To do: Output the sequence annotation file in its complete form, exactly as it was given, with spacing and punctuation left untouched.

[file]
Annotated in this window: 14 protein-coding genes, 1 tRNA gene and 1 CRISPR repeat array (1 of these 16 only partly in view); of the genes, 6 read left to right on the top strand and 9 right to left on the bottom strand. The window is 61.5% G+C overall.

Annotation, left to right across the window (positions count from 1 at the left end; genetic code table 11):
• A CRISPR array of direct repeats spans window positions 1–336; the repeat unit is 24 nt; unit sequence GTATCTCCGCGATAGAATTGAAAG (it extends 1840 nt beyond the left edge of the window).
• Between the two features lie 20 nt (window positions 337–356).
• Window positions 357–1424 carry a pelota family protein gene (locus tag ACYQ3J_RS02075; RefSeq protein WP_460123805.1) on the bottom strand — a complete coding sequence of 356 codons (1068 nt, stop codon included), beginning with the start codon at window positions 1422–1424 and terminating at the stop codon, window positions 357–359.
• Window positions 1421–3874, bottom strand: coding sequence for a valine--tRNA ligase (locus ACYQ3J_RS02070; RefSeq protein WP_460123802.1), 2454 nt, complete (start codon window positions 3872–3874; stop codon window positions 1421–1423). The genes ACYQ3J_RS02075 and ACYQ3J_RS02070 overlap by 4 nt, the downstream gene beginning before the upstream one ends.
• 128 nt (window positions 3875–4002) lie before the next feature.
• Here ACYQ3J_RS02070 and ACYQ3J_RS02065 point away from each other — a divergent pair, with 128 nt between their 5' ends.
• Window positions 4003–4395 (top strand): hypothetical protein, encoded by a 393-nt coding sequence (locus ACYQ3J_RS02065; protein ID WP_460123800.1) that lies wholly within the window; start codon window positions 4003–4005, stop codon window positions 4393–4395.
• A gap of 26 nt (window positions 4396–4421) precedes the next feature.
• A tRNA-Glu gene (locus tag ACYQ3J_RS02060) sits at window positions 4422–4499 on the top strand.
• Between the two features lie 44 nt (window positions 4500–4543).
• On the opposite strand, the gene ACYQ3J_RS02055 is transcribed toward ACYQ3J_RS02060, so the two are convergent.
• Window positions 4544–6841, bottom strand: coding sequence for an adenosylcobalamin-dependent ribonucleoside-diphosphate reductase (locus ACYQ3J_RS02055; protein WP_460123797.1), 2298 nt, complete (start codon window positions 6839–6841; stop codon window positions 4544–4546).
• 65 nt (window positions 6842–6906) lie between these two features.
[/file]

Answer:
Annotated in this window: 14 protein-coding genes, 1 tRNA gene and 1 CRISPR repeat array (1 of these 16 only partly in view); of the genes, 6 read left to right on the top strand and 9 right to left on the bottom strand. The window is 61.5% G+C overall.

Annotation, left to right across the window (positions count from 1 at the left end; genetic code table 11):
• A CRISPR array of direct repeats spans window positions 1–336; the repeat unit is 24 nt; unit sequence GTATCTCCGCGATAGAATTGAAAG (it extends 1840 nt beyond the left edge of the window).
• Between the two features lie 20 nt (window positions 337–356).
• Window positions 357–1424 carry a pelota family protein gene (locus tag ACYQ3J_RS02075; RefSeq protein WP_460123805.1) on the bottom strand — a complete coding sequence of 356 codons (1068 nt, stop codon included), beginning with the start codon at window positions 1422–1424 and terminating at the stop codon, window positions 357–359.
• Window positions 1421–3874, bottom strand: coding sequence for a valine--tRNA ligase (locus ACYQ3J_RS02070; RefSeq protein WP_460123802.1), 2454 nt, complete (start codon window positions 3872–3874; stop codon window positions 1421–1423). The genes ACYQ3J_RS02075 and ACYQ3J_RS02070 overlap by 4 nt, the downstream gene beginning before the upstream one ends.
• 128 nt (window positions 3875–4002) lie before the next feature.
• Here ACYQ3J_RS02070 and ACYQ3J_RS02065 point away from each other — a divergent pair, with 128 nt between their 5' ends.
• Window positions 4003–4395 (top strand): hypothetical protein, encoded by a 393-nt coding sequence (locus ACYQ3J_RS02065; protein ID WP_460123800.1) that lies wholly within the window; start codon window positions 4003–4005, stop codon window positions 4393–4395.
• A gap of 26 nt (window positions 4396–4421) precedes the next feature.
• A tRNA-Glu gene (locus tag ACYQ3J_RS02060) sits at window positions 4422–4499 on the top strand.
• Between the two features lie 44 nt (window positions 4500–4543).
• On the opposite strand, the gene ACYQ3J_RS02055 is transcribed toward ACYQ3J_RS02060, so the two are convergent.
• Window positions 4544–6841, bottom strand: coding sequence for an adenosylcobalamin-dependent ribonucleoside-diphosphate reductase (locus ACYQ3J_RS02055; protein WP_460123797.1), 2298 nt, complete (start codon window positions 6839–6841; stop codon window positions 4544–4546).
• 65 nt (window positions 6842–6906) lie between these two features.